The facts are there, blatantly self-evident -- we have been GOOD to those people in the long run, and any idiot could see it (which excludes most sub-idiots like liberals), and they stand to immensely benefit from our presence and influence if they choose to accept and encourage it. Or they can do what the Palestinians have done with the Gaza strip, and turned it from one of the most functioning areas of the ME into another ME s***hole.

    They've got a long way to go to catch up to the West, but their former path, which is the one certain parties are determined to restore them to is nothing less than their own self-destruction, taking millions of others with them. Kinda like Nazi Germany in that respect.

    This time around, some of us would like to station a few soldiers on that bridge -- the one that would have deposed Hitler and saved millions of lives.

    .

  • O Bloody Hell

    > Any predictions as to how this plays out?

    Hyperinflation and a collapse of the government.

    Whether we follow the Wiemar path past that point remains to be seen.

    Our grandchildren will damn the boomers for the f***tards they are.

  • Link

    How it might play out.

    Our public debt / GDP ratio isn't high when compared to Italy and Japan. The trend line is worrying obviously. We should have at least a couple of years before this becomes a crisis.

    I expect the true private sector to stall, so we'll have little or no GDP growth. Unemployment is high, especially in the true private sector and among the young. I expect it will stay high, breeding discontent.

    We have a political problem, driven by the growth of federal government. It's setting up a clash between (A) the political class and those who get government checks vs (B) the rest of us. Included in this divide is a fault line of old vs young. At some point, the young should wake up to this politically. As soon as they're forced to buy an expensive health care plan with their beer money, they'll achieve class consciousness.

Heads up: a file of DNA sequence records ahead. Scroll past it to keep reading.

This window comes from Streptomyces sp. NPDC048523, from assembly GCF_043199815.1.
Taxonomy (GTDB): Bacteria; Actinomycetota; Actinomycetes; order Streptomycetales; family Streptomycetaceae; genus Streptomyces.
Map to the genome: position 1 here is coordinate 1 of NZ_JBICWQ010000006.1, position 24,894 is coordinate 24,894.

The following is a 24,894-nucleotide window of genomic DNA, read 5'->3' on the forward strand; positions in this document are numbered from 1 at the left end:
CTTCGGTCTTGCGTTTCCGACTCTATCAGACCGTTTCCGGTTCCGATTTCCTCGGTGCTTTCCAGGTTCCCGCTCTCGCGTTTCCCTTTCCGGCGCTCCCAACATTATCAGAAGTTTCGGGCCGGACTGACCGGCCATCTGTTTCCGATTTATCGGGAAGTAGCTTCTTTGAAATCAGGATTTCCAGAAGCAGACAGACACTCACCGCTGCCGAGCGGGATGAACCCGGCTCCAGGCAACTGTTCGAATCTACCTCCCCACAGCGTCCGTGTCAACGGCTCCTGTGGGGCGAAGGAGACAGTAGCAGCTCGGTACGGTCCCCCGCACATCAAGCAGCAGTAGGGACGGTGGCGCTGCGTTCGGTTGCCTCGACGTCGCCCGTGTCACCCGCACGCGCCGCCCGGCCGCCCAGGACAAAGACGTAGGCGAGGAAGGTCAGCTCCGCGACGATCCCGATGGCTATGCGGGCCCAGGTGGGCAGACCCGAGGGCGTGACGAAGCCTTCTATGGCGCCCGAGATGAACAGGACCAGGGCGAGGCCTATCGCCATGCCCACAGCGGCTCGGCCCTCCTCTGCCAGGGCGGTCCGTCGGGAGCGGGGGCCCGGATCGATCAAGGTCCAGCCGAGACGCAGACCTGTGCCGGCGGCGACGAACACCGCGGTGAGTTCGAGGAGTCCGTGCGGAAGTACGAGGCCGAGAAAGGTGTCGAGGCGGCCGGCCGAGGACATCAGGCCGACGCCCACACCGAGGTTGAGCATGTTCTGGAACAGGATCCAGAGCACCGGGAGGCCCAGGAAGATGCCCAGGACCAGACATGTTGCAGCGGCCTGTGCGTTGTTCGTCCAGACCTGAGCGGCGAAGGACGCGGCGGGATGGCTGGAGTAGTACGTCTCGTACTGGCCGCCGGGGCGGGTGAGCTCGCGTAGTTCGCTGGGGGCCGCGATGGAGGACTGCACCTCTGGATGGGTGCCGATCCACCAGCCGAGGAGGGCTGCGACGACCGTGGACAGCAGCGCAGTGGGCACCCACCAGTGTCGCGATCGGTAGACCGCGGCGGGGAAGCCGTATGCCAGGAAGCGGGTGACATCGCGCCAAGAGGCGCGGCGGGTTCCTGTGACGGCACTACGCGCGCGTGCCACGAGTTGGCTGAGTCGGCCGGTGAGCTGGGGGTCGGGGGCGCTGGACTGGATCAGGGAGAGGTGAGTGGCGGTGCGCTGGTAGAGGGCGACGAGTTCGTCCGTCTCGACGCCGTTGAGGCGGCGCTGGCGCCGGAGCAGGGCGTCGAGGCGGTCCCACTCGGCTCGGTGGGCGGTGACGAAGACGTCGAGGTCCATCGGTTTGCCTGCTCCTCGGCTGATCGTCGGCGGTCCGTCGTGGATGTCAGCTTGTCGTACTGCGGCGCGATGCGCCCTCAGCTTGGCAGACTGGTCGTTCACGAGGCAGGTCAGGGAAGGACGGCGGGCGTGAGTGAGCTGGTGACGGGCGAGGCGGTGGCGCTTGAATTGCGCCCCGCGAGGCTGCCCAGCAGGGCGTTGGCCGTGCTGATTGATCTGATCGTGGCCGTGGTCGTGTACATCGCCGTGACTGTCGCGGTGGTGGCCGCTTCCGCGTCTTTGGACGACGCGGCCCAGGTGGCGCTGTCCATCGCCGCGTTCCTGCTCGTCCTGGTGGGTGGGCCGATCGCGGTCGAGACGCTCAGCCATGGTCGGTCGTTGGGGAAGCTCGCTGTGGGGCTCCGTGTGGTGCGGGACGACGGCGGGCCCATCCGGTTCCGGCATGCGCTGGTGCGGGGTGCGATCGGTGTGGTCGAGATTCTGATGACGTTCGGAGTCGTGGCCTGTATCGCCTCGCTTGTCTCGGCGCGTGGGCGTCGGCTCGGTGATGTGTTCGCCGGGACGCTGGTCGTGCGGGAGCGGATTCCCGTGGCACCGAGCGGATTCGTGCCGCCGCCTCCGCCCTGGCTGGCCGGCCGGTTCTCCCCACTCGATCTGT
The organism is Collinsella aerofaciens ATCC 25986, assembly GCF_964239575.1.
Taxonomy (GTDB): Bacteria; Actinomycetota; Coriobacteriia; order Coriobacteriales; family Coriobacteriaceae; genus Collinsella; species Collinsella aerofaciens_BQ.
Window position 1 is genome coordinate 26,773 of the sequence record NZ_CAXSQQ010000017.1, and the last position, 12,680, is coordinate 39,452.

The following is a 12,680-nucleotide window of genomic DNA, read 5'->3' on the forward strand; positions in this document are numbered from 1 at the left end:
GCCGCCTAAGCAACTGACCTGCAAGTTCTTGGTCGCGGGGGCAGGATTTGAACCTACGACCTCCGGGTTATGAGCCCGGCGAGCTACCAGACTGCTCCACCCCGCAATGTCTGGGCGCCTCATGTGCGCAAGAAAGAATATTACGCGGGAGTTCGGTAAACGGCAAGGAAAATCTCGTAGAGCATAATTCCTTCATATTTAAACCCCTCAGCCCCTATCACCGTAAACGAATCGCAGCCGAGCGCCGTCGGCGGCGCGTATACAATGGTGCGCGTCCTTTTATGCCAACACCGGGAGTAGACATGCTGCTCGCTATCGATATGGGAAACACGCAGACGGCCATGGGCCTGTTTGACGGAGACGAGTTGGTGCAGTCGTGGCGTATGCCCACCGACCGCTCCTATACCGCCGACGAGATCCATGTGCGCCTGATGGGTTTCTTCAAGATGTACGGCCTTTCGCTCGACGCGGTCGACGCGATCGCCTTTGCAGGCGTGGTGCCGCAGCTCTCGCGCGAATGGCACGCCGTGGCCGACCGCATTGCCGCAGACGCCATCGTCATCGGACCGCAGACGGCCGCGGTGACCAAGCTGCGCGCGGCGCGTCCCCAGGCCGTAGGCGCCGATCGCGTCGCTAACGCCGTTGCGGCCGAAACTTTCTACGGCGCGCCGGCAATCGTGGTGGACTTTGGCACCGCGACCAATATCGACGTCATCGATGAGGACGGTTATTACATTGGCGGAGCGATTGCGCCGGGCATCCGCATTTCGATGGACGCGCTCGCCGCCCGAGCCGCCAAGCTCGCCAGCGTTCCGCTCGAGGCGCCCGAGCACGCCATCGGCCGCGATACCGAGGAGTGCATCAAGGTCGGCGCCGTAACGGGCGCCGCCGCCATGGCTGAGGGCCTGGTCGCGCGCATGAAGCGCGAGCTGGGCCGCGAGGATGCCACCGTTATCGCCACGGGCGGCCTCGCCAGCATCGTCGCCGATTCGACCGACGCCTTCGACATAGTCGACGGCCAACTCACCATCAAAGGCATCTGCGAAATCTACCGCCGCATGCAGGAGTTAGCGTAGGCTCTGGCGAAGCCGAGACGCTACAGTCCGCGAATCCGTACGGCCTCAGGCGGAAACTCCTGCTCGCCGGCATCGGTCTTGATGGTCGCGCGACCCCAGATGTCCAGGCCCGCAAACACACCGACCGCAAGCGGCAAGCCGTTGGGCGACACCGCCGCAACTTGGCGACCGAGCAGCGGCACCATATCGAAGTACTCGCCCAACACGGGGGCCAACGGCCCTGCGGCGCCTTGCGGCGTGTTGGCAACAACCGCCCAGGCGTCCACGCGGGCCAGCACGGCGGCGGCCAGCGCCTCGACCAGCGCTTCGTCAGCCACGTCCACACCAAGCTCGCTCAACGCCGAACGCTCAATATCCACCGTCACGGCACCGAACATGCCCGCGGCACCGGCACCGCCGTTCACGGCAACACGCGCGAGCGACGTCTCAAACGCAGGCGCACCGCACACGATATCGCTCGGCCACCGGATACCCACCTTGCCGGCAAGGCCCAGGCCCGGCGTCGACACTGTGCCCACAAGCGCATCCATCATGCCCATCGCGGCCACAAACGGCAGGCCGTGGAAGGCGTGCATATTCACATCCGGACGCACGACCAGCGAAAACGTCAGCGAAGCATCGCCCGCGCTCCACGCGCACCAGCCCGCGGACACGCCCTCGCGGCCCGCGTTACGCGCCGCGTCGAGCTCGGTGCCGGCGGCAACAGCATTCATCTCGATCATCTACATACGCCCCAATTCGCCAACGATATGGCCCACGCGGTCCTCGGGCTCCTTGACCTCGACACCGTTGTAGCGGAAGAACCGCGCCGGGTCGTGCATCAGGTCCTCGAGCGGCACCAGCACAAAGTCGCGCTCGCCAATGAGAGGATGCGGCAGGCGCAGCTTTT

As you look at the federal budget we could either (A) raise taxes to unprecendented levels or (B) gut Medicare/Medicaid radically. There's not much other choice here.

    The GOP isn't necessarily the answer. If the GOP weren't hung up on social issues, the young are there to be won over. When they're in the minority, the GOP can become oblivious to reality. By scaring seniors over Medicare cuts to attack Healthcare, they're boxed themselves out from making cuts down the road.

    In may take a decade, but the young could force the necessary political change.

  • Mesa Econoguy

    The GOP at this point is only incrementally better than these abject retarded amateurs running things right now. The Republican Party has failed the taxpayer miserably, as you have said yourself before Link.

    I do not know how this will play out macro, but I’m primarily concerned with/preparing for 2 possibilities: 1) another financial calamity in 4-5 years, dwarfing the one we just went thru, or 2) a 50-100 year slow implosion, like the Soviet Union. I think the latter is more likely, but both are very possible.

    And yes, if the WWII generation was “The Greatest Generation,” baby boomers are The Worst Generation. Hands down.

  • me

    @epobirs, Oh Bloody Hell
    Great examples for exactly the kind of thinking I was refering to - ad hominem argument to start with, followed by a tribal "clearly it was all the bad (D)s doing bad things that all the good (R)s couldn't undo in their years in office and the (R) certainly only did good". Hint: you're part of the problem.

    Ask yourself how beneficial another few years of the good (R)s instead of the bad (D)s would be, *if* indeed the (R)s couldn't do anything in their 8 years.

    Do you really agree with all of the policies? The war spending, the bailouts, the demontage of the constitution? If so, why are the new bailout, the continued war spending and the continuing war on the constitution any worse?

    We're living in a time when there is no true opposition, and you get two bad choices you can feel are "your people" based on your socialization. Get some perspective.